We ask our patients to be seen annually for medical review and prescription renewals.

Please complete the following two forms to bring to the office visit and please review the patient information section.
Patient InformationPatient History FormPatient Assignment of Benefits / Release of Records

* We require 24 hour notice of appointment cancellations or there is an administrative charge to the patient.

Privacy Forms.

Patient Confidentiality, Privacy NoticePrivacy Practices

Procedure Prep Information.
Esophagogastroduodenoscopy (EGD)
Colonoscopy and Flexible Sigmoidoscopy:
Preparation is required and the best prep for the patient will determined at the office visit.  Basically, the colon must be clean for the procedure to be accurate. Your provider will give you detailed instructions regarding the dietary restrictions to be followed and the cleansing routine to be used. In general, preparation consist of either consumption of a volume of special cleansing solution the day prior to the exam, clear liquid diet the day prior and possible enema depending on your prep choices.

Procedure Information.

A colonoscopy is an internal examination of the colon (large intestine) using an instrument called a colonoscope. The colonoscope is a small camera attached to a flexible tube which is used to examine the entire length of the colon.

Flexible Sigmoidoscopy
Flexible tube with a camera on the end of it is inserted into the rectum to approximately two feet to evaluate the left side of the colon. It does not visualize the entire colon.  This procedure is used to determine sources of lower colon or rectal  bleeding or inflammation.

Hydrogen Breath Test
A hydrogen breath test provides information about the digestion of certain sugars or carbohydrates, such as milk sugar (lactose) or fruit sugar (fructose). This will help determine if you are intolerant to certain sugars.
One example is the use of this test to detect lactose intolerance, a disorder in which people have symptoms from abnormal processing of lactose, a substance in many foods including milk and ice cream. The test is also used for detecting abnormal growth of bacteria within the small bowel by having the patient ingest lactulose. Bacterial overgrowth can cause a variety of symptoms including diarrhea, bloating, gas and abdominal cramps.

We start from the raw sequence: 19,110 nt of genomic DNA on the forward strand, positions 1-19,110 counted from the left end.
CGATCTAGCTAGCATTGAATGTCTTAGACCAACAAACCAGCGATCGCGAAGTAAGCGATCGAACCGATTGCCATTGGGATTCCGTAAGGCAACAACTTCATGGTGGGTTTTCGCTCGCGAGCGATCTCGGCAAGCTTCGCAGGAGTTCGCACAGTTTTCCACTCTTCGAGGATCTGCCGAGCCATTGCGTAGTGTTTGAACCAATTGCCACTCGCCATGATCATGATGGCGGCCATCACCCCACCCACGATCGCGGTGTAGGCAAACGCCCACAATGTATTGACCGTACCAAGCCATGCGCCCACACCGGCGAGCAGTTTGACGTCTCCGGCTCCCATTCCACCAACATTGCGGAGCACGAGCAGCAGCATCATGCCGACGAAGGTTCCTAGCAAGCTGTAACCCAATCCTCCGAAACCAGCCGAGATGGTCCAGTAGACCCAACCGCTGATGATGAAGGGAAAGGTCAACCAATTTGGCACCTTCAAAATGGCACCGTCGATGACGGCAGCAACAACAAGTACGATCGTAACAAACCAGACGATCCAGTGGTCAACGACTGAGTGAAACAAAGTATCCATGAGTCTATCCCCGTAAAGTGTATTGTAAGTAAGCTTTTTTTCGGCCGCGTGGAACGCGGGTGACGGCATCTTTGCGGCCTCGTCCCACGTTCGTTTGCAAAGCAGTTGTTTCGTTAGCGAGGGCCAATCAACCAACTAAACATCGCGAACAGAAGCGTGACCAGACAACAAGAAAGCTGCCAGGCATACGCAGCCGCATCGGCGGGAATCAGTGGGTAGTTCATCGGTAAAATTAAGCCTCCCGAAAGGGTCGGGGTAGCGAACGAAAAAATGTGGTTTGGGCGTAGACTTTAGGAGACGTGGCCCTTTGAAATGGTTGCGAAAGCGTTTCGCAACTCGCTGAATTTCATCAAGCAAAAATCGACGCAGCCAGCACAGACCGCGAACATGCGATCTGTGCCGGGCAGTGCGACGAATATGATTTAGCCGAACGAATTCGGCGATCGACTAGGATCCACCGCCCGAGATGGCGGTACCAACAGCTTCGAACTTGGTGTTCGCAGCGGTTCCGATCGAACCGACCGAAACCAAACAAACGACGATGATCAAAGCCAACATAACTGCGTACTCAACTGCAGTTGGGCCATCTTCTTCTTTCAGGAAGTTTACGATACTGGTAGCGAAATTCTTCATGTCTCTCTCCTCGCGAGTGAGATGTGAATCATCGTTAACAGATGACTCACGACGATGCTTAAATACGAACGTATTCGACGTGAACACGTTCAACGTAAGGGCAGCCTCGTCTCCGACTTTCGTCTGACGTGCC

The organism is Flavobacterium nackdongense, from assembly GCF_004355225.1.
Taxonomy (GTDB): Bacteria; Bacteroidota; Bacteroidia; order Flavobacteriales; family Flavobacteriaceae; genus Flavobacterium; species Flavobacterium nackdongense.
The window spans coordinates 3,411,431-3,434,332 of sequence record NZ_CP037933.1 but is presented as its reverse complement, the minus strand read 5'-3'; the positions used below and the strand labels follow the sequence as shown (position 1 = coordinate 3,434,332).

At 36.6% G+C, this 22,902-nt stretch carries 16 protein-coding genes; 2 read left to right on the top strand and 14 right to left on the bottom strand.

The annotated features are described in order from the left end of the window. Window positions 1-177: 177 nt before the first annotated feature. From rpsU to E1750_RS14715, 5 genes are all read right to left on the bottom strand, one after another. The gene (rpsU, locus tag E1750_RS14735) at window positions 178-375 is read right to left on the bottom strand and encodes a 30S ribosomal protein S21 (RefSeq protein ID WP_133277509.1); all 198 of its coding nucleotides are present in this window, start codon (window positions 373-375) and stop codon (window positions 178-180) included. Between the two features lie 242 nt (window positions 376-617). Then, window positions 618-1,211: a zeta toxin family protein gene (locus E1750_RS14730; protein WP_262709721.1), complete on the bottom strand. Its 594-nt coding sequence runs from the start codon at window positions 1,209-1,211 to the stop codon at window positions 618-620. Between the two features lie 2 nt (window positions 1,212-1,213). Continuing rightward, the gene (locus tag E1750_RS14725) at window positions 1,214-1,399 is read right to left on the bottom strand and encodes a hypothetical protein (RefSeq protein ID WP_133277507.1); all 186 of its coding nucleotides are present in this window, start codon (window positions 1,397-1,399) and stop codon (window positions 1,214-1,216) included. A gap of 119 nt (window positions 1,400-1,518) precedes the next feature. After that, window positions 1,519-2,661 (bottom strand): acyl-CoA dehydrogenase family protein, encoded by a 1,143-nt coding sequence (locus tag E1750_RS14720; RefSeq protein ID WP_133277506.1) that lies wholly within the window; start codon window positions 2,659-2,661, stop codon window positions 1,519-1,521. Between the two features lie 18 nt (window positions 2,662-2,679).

Halo (Barrett’s Esophagus)
The HALO system provides endoscopic ablation of  abnormal Barrett’s tissue found in the esophagus using radiofrequency ablation (RFA). The physician will evaluate the esophageal biopsy and determine if the HALO procedure is an appropriate treatment option for the patient.

Capsule Endoscopy
Capsule endoscopy is a procedure designed to help your physician see what is happening inside parts of your gastrointestinal (GI) tract. The GI tract is the tube which extends from the mouth to the anus in which the movement of muscles digests food. During the procedure the patient swallows a vitamin-sized pill with a camera inside. Transported smoothly and painlessly through the GI tract by the body’s own peristalsis, the PillCam video capsule transmits images of different parts of your body such as the small intestine. Capsule endoscopy is the least invasive and most direct way for doctor’s to see the entire small intestine.
The PillCam video capsule is designed specifically to help your doctor see inside your small bowel (small intestine) to diagnose disorders such as Crohn’s disease, Celiac disease, benign and cancerous tumors, ulcerative colitis as well as other disorders. The small intestine is the part of the gastrointestinal tract that connects the stomach to the large intestine and absorbs nutrients.

Esophagogastroduodenoscopy (EGD)
This procedure enables your physician to examine the lining of the esophagus (throat), stomach and duodenum (the first portion of the small intestine) using a thin flexible tube with a camera on the end of it. The endoscopy is more accurate than an x-ray or scan for detecting inflammation, ulcers and tumors. It provides the ability to obtain a biopsy, small tissue sample, of a suspicious area to determine the difference between something benign or malignant. There is no special preparation for the procedure other than fasting all food, water 6 hours prior.  Anesthetic is used to numb the throat and the endoscope does interfere with breathing. Conscious, light sedation is provided and most people sleep during the procedure.